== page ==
Tuesday, February 12, 2008

The Continuing Story of Robert Weaver: Godfather of Canadian Literature

By Anne Chudobiak

These days, without meaning to, I’ve been learning a lot about journalistic practice, by following the media response to the death of Robert Weaver, influential Canadian editor and anthologist. I’d just read and reviewed his biography, by Elaine Kalman Naves, and was surprised, one Monday evening late in January, to see this unassuming subject quickly become national news, with stories from all of the major outlets posted at least online before the night was through.

These early stories appeared to have been written quickly. It was clear that some of the journalists hadn’t read the biography, but the reviews, and had based their obituaries on those. Everything in these articles was cribbed from somewhere else. I recognized my own contributions!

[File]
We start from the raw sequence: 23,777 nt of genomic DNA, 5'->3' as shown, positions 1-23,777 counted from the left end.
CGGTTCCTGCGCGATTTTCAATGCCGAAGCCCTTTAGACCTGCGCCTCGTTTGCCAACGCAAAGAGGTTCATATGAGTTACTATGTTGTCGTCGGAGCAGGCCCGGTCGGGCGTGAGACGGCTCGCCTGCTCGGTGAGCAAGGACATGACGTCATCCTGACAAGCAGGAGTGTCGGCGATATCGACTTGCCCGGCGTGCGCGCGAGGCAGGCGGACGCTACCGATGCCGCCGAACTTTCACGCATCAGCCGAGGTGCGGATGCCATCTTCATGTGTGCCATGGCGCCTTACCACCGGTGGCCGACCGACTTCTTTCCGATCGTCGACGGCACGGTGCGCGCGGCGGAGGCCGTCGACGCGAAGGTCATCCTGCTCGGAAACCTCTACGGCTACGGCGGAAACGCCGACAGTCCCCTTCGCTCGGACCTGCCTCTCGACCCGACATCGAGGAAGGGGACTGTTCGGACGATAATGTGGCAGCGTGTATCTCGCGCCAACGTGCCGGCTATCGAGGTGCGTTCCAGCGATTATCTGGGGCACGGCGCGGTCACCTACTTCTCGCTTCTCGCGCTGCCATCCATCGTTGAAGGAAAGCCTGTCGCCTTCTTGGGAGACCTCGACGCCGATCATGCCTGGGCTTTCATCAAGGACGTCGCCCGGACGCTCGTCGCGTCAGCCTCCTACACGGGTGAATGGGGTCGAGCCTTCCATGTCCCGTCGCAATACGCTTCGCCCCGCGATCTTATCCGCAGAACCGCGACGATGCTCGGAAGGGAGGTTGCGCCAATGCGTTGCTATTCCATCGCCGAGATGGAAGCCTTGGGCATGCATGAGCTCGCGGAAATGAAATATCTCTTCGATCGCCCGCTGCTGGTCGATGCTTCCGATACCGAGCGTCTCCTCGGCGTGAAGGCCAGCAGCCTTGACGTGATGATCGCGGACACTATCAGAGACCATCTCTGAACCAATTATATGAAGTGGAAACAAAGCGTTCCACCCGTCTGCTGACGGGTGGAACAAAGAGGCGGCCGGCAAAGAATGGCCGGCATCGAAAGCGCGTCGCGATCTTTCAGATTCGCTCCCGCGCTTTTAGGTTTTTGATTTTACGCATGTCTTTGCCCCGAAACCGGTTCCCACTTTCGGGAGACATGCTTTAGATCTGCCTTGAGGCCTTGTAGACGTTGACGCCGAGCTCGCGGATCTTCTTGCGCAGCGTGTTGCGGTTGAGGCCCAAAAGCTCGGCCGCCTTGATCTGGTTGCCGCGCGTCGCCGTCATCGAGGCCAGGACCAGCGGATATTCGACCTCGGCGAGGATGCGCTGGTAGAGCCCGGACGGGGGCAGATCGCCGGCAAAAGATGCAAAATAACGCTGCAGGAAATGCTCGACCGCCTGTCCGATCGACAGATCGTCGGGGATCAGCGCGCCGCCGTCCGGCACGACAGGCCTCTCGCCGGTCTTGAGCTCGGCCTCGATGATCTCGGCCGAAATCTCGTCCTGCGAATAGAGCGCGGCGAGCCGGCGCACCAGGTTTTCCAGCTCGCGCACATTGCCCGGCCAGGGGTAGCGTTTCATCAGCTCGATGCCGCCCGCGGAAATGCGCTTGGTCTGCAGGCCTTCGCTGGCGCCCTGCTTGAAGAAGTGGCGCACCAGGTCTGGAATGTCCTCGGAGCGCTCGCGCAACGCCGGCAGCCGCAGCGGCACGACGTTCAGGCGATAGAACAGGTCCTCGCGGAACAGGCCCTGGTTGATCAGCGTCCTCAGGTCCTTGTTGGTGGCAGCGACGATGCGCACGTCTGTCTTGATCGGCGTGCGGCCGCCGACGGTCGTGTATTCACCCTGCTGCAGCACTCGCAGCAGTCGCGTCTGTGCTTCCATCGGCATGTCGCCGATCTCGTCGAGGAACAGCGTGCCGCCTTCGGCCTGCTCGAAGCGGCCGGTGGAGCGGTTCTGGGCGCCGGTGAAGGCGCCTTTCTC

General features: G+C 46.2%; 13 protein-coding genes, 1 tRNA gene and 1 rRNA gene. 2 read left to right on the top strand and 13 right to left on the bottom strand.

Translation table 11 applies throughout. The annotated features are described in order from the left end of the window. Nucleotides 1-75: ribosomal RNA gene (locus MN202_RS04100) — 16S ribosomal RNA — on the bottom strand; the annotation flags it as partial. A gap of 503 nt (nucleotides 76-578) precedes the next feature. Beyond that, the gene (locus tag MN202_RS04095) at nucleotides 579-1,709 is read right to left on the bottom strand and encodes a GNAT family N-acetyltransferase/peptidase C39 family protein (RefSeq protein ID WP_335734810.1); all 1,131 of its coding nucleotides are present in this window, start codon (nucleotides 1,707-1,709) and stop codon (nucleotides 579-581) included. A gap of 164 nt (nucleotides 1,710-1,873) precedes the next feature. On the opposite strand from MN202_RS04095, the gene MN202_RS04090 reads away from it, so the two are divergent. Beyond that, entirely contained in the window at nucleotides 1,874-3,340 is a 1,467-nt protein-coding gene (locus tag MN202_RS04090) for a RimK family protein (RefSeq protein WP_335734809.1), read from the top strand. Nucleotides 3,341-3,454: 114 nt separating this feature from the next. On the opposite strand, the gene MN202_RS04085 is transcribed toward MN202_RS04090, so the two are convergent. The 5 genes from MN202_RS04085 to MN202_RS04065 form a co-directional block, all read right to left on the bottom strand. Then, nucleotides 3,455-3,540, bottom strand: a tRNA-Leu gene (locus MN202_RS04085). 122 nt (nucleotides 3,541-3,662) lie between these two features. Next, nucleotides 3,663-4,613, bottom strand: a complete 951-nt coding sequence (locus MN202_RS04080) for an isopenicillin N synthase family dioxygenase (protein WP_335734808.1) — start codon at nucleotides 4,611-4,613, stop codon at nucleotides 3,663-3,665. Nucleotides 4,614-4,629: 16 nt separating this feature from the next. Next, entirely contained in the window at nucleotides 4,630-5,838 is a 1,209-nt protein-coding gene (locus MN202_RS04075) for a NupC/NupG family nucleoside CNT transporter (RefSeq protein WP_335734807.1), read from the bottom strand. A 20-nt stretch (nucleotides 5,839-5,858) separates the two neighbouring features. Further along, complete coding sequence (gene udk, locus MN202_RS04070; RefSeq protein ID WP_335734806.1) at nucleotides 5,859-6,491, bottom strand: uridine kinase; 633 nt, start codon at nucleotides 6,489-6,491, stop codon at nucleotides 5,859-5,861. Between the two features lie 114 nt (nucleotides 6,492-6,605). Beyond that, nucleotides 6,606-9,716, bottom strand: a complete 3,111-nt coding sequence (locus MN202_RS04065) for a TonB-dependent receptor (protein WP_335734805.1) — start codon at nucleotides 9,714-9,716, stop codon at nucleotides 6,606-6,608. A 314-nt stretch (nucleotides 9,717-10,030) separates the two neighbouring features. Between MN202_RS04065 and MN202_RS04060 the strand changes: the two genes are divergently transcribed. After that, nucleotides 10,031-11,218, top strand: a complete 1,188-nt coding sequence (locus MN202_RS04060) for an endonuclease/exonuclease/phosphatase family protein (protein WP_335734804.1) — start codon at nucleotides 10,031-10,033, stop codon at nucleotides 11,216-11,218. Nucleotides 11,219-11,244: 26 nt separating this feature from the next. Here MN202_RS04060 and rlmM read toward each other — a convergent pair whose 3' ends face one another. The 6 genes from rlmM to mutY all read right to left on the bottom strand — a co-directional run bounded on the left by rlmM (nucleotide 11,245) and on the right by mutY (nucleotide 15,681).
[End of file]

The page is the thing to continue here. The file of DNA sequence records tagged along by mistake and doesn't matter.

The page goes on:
By the next day, the quality of the media response had improved, with the most detailed information coming from the CBC, which must have had a thick file on hand documenting the life of one of its most important former employees. There was also moving commentary, in the National Post and the Globe, from people like Robert Fulford and Alice Munro, who’d known Weaver well.

I thought that that would be the end of the coverage, but that Friday morning, on my local CBC morning show, the books columnist profiled the Kalman Naves book. I listened with surprise as she summarized the argument I’d made in my review. (I’d related recent complaints by novelist Stephen Marche on our ageing CanLit canon to Weaver’s efforts on behalf of an earlier generation of authors.) I was both flattered and worried. The columnist probably had no idea where that argument had come from. Maybe it had never really been my own. Do we always know when we’re cribbing?